Find Information About:

Drugs & Supplements

Get information and reviews on prescription drugs, over-the-counter medications, vitamins, and supplements. Search by name or medical condition.

Pill Identifier
WebMD

Pill Identifier

Having trouble identifying your pills?

Enter the shape, color, or imprint of your prescription or OTC drug. Our pill identification tool will display pictures that you can compare to your pill.

Get Started
My Medicine
WebMD

My Medicine

Save your medicine, check interactions, sign up for FDA alerts, create family profiles and more.

Get Started

WebMD Health Experts and Community

Talk to health experts and other people like you in WebMD's Communities. It's a safe forum where you can create or participate in support groups and discussions about health topics that interest you.

  • Second Opinion
    WebMD

    Second Opinion

    Read expert perspectives on popular health topics.

  • Community
    WebMD

    Community

    Connect with people like you, and get expert guidance on living a healthy life.

Got a health question? Get answers provided by leading organizations, doctors, and experts.

Get Answers

Sign up to receive WebMD's award-winning content delivered to your inbox.

Sign Up

Arthritis Health Center

Font Size
A
A
A

Managing Gout Between Flares

Controlling chronic gout

After a first attack, doctors usually wait to see if gout flares up again before recommending medications that lower uric acid levels. "Because of potential side effects, we don't want to start patients on long-term drug therapy until we know they have chronic gout," said rheumatologist Tuhina Neogi, MD, an associate professor of medicine at Boston University School of Medicine.

However, doctors may recommend medication immediately in patients who have lumps of uric acid crystal deposits forming under their skin, called tophi. Tophi, which are a sign of chronic gout, can occur anywhere. But they are most likely to form on the ear cartilage or helix, elbows, the Achilles tendon, or around affected joints. Other complications related to chronic gout include the formation of kidney stones and kidney disease.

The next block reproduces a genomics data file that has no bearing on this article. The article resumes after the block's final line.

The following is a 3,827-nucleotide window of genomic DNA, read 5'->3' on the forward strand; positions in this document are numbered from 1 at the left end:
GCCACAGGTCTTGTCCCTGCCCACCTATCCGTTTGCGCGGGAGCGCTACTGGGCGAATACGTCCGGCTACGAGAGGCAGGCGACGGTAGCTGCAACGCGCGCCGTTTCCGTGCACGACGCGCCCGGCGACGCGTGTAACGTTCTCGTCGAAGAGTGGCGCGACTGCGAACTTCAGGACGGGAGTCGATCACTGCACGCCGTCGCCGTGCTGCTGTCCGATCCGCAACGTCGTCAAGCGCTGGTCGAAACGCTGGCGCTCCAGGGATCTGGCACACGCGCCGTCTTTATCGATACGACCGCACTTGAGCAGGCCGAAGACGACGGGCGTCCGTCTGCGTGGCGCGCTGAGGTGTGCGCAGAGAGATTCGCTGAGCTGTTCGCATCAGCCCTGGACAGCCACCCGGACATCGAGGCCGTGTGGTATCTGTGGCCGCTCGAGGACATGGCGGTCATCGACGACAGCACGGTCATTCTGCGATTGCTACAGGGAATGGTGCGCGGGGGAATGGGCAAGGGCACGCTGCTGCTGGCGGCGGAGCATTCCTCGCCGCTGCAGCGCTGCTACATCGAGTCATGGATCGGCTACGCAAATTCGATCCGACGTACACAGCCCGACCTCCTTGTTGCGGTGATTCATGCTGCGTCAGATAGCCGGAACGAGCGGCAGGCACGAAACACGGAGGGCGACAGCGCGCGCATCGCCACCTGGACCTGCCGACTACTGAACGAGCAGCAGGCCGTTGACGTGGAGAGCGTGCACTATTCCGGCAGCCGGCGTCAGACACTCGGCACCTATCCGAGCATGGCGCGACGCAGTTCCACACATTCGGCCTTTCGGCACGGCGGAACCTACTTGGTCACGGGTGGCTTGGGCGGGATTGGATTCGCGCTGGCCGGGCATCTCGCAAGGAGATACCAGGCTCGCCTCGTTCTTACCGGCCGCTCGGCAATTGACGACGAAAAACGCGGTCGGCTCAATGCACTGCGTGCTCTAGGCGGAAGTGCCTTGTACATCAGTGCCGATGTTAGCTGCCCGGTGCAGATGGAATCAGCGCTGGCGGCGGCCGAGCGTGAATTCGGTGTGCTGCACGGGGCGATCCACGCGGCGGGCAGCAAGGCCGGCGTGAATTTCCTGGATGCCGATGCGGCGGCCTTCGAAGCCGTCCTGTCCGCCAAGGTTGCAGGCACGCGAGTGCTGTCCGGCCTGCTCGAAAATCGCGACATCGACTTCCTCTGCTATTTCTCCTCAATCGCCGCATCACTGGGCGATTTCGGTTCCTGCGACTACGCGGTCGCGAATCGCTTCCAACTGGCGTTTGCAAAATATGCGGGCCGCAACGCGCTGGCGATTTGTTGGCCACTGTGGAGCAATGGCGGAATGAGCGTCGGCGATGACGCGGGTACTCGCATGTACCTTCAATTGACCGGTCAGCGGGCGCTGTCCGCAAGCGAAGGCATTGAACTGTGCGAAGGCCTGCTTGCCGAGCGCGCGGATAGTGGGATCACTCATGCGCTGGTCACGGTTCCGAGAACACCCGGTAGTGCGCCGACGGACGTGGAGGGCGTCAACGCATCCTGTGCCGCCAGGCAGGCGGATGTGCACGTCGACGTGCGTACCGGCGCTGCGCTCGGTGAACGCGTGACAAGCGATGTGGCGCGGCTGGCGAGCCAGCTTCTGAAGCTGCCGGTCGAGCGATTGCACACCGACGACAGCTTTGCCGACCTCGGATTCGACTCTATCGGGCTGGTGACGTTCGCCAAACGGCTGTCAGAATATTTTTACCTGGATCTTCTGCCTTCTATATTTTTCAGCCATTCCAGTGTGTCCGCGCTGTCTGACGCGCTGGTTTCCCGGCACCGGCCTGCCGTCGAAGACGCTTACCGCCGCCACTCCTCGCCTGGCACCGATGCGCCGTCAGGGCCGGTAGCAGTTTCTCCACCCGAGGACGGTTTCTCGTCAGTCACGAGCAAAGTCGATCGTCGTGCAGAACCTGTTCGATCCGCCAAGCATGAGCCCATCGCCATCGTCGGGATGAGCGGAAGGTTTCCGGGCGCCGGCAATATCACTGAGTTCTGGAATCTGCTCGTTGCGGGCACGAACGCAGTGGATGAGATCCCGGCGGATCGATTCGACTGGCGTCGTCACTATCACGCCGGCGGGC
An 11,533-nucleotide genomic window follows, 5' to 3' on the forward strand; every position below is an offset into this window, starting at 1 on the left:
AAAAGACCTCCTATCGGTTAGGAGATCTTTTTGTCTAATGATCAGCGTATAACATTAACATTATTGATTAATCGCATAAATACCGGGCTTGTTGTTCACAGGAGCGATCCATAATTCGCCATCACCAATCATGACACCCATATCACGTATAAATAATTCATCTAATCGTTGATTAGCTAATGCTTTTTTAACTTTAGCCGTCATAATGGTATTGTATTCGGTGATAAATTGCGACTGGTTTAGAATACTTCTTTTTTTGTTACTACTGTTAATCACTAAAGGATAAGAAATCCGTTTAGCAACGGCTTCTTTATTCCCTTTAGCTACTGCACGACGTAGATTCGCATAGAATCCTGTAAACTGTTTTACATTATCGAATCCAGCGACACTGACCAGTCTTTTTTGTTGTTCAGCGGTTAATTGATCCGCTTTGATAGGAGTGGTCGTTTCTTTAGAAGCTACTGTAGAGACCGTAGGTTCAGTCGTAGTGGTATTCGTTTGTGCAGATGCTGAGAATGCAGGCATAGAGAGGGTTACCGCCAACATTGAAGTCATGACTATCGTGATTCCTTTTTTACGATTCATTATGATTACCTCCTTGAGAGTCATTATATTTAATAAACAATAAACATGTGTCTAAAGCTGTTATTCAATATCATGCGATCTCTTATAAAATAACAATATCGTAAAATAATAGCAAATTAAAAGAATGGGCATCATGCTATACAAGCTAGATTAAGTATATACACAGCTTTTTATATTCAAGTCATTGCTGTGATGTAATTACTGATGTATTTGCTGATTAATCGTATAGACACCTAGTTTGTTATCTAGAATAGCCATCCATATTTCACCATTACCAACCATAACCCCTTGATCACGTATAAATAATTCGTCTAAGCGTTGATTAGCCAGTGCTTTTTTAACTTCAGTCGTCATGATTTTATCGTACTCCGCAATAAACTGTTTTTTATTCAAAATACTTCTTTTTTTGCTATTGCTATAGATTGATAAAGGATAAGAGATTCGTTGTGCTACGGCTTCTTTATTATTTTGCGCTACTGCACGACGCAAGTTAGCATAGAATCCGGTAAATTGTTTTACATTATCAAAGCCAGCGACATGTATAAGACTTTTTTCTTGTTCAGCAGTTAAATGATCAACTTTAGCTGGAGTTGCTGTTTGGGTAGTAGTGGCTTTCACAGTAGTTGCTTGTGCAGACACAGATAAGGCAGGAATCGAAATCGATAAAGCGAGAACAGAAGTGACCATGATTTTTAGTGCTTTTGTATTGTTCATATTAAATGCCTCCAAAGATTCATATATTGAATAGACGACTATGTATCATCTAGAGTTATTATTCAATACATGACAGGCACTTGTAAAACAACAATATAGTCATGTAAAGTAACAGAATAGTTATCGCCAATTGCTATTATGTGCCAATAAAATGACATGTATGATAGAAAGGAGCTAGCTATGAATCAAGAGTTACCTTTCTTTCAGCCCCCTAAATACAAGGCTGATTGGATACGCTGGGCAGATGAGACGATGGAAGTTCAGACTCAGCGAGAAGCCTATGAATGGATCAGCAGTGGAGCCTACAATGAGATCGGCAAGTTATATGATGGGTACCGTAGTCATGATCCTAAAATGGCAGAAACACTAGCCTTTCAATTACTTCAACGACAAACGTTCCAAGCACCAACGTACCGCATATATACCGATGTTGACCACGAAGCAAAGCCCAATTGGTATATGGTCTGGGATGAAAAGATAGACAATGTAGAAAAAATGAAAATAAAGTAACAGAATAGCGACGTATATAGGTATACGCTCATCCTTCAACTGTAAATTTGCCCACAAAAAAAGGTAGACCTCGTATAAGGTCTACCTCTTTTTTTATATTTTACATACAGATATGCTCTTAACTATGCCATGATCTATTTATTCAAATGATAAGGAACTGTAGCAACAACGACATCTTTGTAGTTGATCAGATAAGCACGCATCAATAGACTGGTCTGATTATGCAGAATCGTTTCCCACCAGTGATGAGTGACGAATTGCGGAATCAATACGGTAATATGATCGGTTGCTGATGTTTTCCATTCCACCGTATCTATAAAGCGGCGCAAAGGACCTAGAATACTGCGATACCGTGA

To diagnose gout, doctors typically measure uric acid levels in the bloodstream. Uric acid levels of 6.8 mg/dL or higher can lead to the formation of uric acid crystals. However, uric acid levels are not a good measure of the severity of gout, Baraf told WebMD. Some people have significantly elevated uric acid levels and no symptoms of gout. Others may have severe gout and only slightly elevated uric acid levels. If levels reach as high as 11 mg/dL, doctors usually recommend lowering uric acid with medication even if there are no gout symptoms.

New treatment options for gout

A variety of medications are now available to control chronic gout and prevent permanent damage to bone and cartilage, including:

  • Allopurinol (Lopurin, Zyloprim), which decreases the formation of uric acid by the body, has long been used to control chronic gout.
  • Febuxostat (Uloric) is another drug that lowers uric acid levels in the blood.
  • Lesinurad (Zurampic) is a new drug that when taken in combination with either allopurinol or febuxostat can actually help reduce the levels of uric acid in the blood by helping the body get rid of it in the urine.
  • Pegloticase (Krystexxa), the newest drug to be approved by the FDA, is used for severe cases of gout. Given intravenously, pegloticase converts uric acid into a substance that can be eliminated by the body.
  • Probenecid (Benemid) can also reduce elevated uric acid levels by increasing the amount eliminated by the kidneys.

Today on WebMD

Mature woman exercise at home
Hint: Warming up first is crucial.
feet with gout
Quiz yourself.
 
woman in pain
One idea? Eat fish to curb inflammation.
senior couple walking
Can you keep your RA from progressing?
 
xray of knees with osteoarthritis
Slideshow
close up of man wearing dress shoes
Slideshow
 
feet with gout
Quiz
close up of red shoe in shoebox
Slideshow
 
salad
Video
two male hands
ARTICLE
 
Woman massaging her neck
Quiz
5 Lupus Risk Factors
Article